America’s not launching any more first strikes while Bush is president. In 2009, with a fresh face in charge, perhaps. But the crisis of confidence in his leadership just won’t bear the kind of sacrifices Dean has in mind. The political capital isn’t there. As for Herman’s plan, imagine how the Muslim cult of victimhood and its international supporters would react to a punishing American air campaign on Iran followed by an energy crisis so severe that the lights literally go out in Tehran. If the uprising doesn’t come, if the Iranians band together under siege and vow to wait us out until the power comes back on, the moral pressure on the president here and abroad would be so tremendous — particularly given the role oil plays in the plan — that he’d eventually cave. It’d be a staggering moral victory for Iran and a huge loss of American prestige.

Then there’s the possibility of reprisals. Dean imagines Hezbollah hitting us here, but what about U.S. troops in Iraq? The Asia Times considers the possibilities:

There are two possible ways Iran could sever the supply line in response to a US or Israeli attack – seen as one and the same by Iranian officials – on its nuclear facilities: Shi’ite militia loyal to Tehran could be summoned to fight against US forces across the south, while a riskier strategy would have Iranian armored divisions moving into Iraq in an attempt to cut supply lines and turn toward Baghdad…

Today, armed groups such as Muqtada al-Sadr’s Mehdi Army, which has clashed on and off with coalition forces, and the Badr Organization, the paramilitary wing of the Shi’ite Supreme Council for the Islamic Revolution in Iraq (SCIRI), could mobilize and turn supply roads into a “shooting gallery 400-800 miles long”, according to Patrick Lang, former head of Middle East Intelligence at the Defense Intelligence Agency…

The second option, according to Lind, would be for the Iranian military to deploy forces in sync with a Shi’ite insurrection at the US flank. Armored divisions could move to cut supply lines and then possibly attempt to encircle US troops from the south in a “classic operational maneuver”.

Cutting off their oil eliminates the second option but not the first. For that, Iraq’s Shiites would have to be convinced that we’d win our confrontation with Iran such that they’d be reluctant to attack our flank for fear of later reprisals. But what reason would they have at this point to expect we’d win? We let al-Sadr go and we’d be withdrawing already if anyone other than Bush was president. If you were a Shiite militia leader and America jumped ugly with the mullahs in a contest of wills, who would you bet on?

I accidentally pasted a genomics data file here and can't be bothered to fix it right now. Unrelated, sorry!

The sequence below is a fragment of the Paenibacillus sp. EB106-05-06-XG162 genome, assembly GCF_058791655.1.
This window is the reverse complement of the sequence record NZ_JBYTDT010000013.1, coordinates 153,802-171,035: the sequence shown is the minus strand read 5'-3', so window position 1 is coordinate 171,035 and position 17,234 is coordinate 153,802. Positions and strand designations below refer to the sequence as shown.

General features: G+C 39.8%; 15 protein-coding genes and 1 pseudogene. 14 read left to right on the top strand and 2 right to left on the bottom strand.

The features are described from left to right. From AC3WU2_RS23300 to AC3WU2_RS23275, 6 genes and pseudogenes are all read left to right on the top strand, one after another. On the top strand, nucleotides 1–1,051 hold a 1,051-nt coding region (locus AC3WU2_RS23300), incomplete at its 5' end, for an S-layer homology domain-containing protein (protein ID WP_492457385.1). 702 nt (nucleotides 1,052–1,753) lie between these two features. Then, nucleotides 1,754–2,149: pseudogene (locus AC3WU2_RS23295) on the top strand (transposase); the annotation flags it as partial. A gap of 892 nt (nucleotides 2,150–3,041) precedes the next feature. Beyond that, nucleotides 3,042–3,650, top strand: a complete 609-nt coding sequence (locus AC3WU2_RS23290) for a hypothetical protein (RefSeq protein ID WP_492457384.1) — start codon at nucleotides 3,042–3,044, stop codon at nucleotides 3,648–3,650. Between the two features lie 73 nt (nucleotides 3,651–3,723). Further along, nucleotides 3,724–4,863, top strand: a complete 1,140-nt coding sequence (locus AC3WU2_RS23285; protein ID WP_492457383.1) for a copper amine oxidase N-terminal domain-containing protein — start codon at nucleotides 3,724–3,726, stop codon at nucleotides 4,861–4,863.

I do find this part of Herman’s piece interesting, though:

A 30-page document said to issue from the Strategic Studies Center of the Iranian Navy (NDAJA), and drawn up in September or October of last year, features a contingency plan for closing the Hormuz Straits through a combination of anti-ship missiles, coastal artillery, and submarine attacks. The plan calls for the use of Chinese-made mines, Chinese-built missile boats, and more than 1,000 explosive-packed suicide motor boats to decimate any U.S. invasion force before it can so much as enter the Gulf. Iran’s missile units, manned by the regime’s Revolutionary Guards, would be under instruction to take out more than 100 targets around the Gulf rim, including Saudi production and export centers.

Would Iran really want to draw the Saudis and, by extension, the rest of the Sunni world into this unless absolutely necessary? In a standoff with America they’d be counting on them for Muslim solidarity. What do they gain by antagonizing them?

Anyway, food for thought.

Meanwhile, Elie Wiesel says the hour’s late.